Infectious Disease Compendium

Bioterrorism

Microbiology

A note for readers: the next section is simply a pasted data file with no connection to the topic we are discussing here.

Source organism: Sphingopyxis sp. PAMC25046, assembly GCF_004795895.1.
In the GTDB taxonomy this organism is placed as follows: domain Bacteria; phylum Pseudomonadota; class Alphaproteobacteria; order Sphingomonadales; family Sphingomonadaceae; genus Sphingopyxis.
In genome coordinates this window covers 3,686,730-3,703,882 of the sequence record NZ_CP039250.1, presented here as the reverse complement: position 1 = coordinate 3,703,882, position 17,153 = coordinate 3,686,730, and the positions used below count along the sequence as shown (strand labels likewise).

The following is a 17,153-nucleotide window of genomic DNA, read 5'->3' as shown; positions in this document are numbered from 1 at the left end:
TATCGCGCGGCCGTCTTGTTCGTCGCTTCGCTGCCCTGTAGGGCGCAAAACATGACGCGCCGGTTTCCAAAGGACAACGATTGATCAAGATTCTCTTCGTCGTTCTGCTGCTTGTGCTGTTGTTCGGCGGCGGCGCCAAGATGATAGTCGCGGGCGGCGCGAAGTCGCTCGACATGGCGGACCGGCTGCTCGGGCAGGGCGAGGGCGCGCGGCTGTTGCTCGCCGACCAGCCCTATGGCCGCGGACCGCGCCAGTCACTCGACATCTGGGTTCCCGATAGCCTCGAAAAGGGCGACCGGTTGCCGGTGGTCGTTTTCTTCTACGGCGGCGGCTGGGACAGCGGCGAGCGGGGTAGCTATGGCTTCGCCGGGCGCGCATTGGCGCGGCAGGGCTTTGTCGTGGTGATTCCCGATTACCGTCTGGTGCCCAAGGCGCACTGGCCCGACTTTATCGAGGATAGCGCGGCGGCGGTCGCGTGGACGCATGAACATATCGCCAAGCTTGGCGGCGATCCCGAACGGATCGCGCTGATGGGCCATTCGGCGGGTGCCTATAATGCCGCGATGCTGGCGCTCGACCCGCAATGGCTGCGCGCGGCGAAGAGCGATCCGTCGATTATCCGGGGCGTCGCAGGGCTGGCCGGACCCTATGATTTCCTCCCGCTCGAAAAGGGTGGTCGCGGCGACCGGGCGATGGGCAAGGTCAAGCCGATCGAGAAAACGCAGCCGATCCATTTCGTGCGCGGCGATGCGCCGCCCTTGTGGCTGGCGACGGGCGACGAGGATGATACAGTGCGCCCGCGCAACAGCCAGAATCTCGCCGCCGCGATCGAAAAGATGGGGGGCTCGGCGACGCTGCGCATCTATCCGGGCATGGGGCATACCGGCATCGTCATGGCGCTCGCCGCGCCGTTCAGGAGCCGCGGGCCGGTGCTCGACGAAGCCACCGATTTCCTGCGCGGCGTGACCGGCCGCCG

The CDC and your local state and county health departments are the best source for information on this topic. Organisms, which, if isolated in your patients and/or associated with clusters, should make you concerned of bioterrorism, include, but are not limited to (from the redundant CDC site): Anthrax (Bacillus anthracis), Arenaviruses, Bacillus anthracis (anthrax), Botulism (Clostridium botulinum toxin), Brucella species (brucellosis), Burkholderia mallei (glanders), Burkholderia pseudomallei (meliodosis), Chlamydia psittaci (psittacosis), Cholera (Vibrio cholerae), Clostridium botulinum toxin (botulism), Clostridium perfringens (Epsilon toxin), Coxiella burnetti (Q fever), Cryptosporidium parvum, Escherichia coli O157:H7, Ebola virus hemorrhagic fever, Epsilon toxin of Clostridium perfringens, Francisella tularensis (tularemia ), Glanders (Burkholderia mallei), Hantavirus, Lassa fever, Marburg virus hemorrhagic fever, Meliodosis (Burkholderia pseudomallei), Nipah virus, Plague (Yersinia pestis), Psittacosis (Chlamydia psittaci), Q fever (Coxiella burnetti ), Ricin toxin from Ricinus communis (castor beans), Rickettsia prowazekii (typhus fever), Salmonella species (salmonellosis), Salmonella typhi (typhoid fever), Shigella (shigellosis), Smallpox (variola major), Staphylococcus enterotoxin B, Tularemia (Francisella tularensis), Typhoid fever (Salmonella typhi), Typhus fever (Rickettsia prowazekii), Vibrio cholerae (cholera), Viral encephalitis (alphaviruses [e.g., Venezuelan Equine encephalitis, Eastern Equine encephalitis, Western Equine encephalitis]), Viral hemorrhagic fevers (filoviruses [e.g., Ebola, Marburg] and arenaviruses [e.g., Lassa, Machupo]), Yersinia pestis (plague).